Hazing News

Huffington Post writer scolds FAMU on its legal approach

Moderator: This is one of the harshest indictments against a school written by anyone that I’ve seen in my decades of writing on this issue.

Excerpt from William K. Black Huffington Post op-ed: I’ve represented defendants and plaintiffs in tort actions. I understand fully why FAMU’s lawyers designed the forms the band members signed to protect FAMU from liability and I understand the defenses FAMU’s lawyers have raised in their pleading. I understand how desperate public university finances are and that the liability FAMU faces in the wrongful death action could be extraordinary. But as FAMU’s legal counsel I would have counseled it not to make any of these arguments. Fiscal bankruptcy for a university is a terrible thing. Moral bankruptcy is fatal. FAMU’s claim that it bears no legal responsibility to stop assaults on its students that are a de facto requirement for participating in university activities demonstrates that FAMU is a place where accountability goes to die. FAMU has disgraced itself with this motion. Parents should not entrust their children to senior university officials whose priority is avoiding liability rather than preventing vicious assaults on their students. FAMU’s leadership should consult with its ethicists rather than its lawyers and should act in accordance with the university’s mission.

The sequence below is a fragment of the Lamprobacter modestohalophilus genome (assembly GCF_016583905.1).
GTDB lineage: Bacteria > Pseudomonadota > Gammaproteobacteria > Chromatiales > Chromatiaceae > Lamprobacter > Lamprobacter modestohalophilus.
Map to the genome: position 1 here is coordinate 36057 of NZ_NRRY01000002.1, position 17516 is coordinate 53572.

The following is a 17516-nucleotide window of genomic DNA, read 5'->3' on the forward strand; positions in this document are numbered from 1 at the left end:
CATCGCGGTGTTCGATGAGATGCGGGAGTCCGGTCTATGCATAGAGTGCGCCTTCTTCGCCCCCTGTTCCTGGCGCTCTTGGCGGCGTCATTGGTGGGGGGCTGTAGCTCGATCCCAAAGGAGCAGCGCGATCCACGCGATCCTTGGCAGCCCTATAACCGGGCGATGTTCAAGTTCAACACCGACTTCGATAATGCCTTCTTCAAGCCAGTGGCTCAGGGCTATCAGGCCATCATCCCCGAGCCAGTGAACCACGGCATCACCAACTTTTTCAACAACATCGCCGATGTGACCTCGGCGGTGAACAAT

By Hank Nuwer

Hank Nuwer is the Indiana-based author of Hazing: Destroying Young Lives; Broken Pledges: The Deadly Rite of Hazing, High School Hazing, Wrongs of Passage and The Hazing Reader. He has written articles or columns on hazing for the Sunday Times of India, Toronto Globe & Mail, Harper's Magazine, Orlando Sentinel, The Chronicle of Higher Education and the New York Times Sunday Magazine. His new book is Hazing: Destroying Young Lives from Indiana University Press.

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